Project Description

If you have any reason to suspect your pet has ingested something toxic, please contact your veterinarian or one of the other resources listed:
ASPCA Animal Poison Control Center 24-hour hotline at (888) 426-4435
• Pet Poison Helpline® 24-hour animal poison control service at (855) 764-7661


Fertilizers are often used in the care of lawns, gardens, and indoor plants and in agriculture. The widespread use of these products in pets’ environments increases the likelihood of repeat exposure.


In general fertilizers present a low-level risk of fatality. Intoxication is often limited to gastrointestinal irritation. However, all incidences of exposure should be reported immediately. It is important to note that the addition of ingredients (iron, herbicides, pesticides, and fungicides) to fertilizer products can increase the risk of toxicity.

There is little concern of toxicity once the applied fertilizer has dried. However, ingestion of treated grass, crops, or plants may still cause gastrointestinal distress to animals. Keep animals away from treated environments until this drying has occurred.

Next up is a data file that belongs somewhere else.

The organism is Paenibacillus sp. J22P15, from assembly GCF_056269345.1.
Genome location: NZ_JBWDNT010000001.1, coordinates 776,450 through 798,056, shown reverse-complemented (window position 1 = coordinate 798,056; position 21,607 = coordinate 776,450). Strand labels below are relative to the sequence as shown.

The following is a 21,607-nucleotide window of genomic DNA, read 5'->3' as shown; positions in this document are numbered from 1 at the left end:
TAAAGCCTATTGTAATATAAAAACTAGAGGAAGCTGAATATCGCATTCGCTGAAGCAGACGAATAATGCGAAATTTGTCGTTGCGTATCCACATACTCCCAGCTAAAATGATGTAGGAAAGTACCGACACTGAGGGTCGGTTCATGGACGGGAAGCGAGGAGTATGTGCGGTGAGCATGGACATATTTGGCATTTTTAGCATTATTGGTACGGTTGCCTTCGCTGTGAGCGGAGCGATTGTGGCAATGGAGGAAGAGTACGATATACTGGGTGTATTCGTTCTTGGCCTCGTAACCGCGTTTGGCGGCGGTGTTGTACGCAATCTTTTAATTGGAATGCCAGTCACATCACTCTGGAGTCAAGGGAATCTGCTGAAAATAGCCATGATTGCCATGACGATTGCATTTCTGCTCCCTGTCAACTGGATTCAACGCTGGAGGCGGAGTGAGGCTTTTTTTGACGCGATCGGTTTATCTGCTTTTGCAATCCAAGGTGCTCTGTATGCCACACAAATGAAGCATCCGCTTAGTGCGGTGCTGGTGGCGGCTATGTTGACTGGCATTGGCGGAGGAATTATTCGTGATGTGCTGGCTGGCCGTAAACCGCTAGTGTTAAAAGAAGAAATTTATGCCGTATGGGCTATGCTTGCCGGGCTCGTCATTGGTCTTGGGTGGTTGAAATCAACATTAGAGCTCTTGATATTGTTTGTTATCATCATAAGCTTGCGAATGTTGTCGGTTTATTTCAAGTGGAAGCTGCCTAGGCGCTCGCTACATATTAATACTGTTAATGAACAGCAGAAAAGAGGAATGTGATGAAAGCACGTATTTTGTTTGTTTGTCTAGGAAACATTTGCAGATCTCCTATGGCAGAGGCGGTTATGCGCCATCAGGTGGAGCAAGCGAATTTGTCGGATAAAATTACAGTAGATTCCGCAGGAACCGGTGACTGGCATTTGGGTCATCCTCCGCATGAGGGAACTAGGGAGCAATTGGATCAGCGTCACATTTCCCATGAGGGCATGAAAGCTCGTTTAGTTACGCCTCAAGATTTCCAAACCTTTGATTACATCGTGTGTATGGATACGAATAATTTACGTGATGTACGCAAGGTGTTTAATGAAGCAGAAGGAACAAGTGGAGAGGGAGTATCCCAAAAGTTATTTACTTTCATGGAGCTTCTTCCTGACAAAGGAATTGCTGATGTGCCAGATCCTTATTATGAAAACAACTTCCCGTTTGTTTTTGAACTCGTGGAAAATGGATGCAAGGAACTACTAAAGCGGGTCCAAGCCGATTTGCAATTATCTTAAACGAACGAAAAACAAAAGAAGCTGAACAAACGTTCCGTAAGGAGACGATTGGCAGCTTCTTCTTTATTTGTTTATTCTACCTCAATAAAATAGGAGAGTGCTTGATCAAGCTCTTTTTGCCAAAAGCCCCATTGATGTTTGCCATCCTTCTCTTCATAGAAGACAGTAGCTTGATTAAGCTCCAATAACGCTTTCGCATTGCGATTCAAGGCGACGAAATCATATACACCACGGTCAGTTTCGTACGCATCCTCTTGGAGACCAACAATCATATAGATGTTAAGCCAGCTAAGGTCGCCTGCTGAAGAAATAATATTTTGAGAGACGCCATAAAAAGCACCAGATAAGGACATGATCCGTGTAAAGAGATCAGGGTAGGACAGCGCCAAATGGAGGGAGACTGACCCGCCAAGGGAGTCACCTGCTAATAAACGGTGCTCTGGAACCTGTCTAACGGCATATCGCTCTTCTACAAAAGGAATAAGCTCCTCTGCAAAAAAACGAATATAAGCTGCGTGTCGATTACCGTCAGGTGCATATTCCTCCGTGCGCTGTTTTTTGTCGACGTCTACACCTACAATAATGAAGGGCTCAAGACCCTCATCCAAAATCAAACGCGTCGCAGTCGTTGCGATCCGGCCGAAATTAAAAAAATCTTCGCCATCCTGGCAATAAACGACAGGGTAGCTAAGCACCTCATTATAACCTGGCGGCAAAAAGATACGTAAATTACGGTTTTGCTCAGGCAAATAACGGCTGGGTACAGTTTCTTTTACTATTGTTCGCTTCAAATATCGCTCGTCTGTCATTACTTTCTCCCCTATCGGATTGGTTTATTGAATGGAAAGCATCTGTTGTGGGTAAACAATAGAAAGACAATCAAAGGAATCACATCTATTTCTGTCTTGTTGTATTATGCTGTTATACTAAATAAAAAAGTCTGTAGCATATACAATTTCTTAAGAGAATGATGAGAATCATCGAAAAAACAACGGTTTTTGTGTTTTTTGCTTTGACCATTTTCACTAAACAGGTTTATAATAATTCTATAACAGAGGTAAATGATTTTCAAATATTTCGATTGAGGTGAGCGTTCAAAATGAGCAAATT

Signs and symptoms of toxicity: Increased saliva production, vomiting, diarrhea, abdominal discomfort, loss of appetite and/or refusal to eat. Signs often occur within 2-10 hours of ingestion.

Toxic consumption: Seek help with any incident of ingestion, particularly with consumption of recently treated substances or if > 0.5 g/kg of body weight is ingested.

Dogs: Fertilizer Toxic Consumption
Yorkie, Chihuahua
Pug, Boston Terrier, Poodle
Beagle, Scottish Terrier
Boxer, Cocker Spaniel
Retriever, German Shepherd
Great Dane, St. Bernard
1 – 10 lbs.
(0.45 – 4.6 kg)
11 – 25 lbs.
(5 – 11.4 kg)
26 – 40 lbs.
(11.8 – 18.2 kg)
41 – 70 lbs.
(18.6 – 31.8 kg)
71 – 90 lbs.
(32.3 – 40.9 kg)
91 – 110 lbs.
(41.4 – 50 kg)
dog1 dog2 dog3 dog4 dog7 dog6
> 0.2 g > 2.4 g > 5.5 g > 9 g > 16 g > 20.5 g
Cats: Fertilizer Toxic Consumption
Most Cats Large Cats
1 – 10 lbs.
(0.45 – 4.6 kg)
11 – 25 lbs.
(5 – 11.4 kg)
cat1 fat cat
> 0.2 g > 2.4 g

– Albretsen JC. Fertilizers. In: Plumlee KH. Clinical Veterinary Toxicology. St Louis: Mosby, 2004; pp. 154-155.
– Osweiler, G, et al. (2011). Blackwell’s five-minute veterinary consult clinical companion. Small Animal Toxicology. [Kindle version]. Retrieved from

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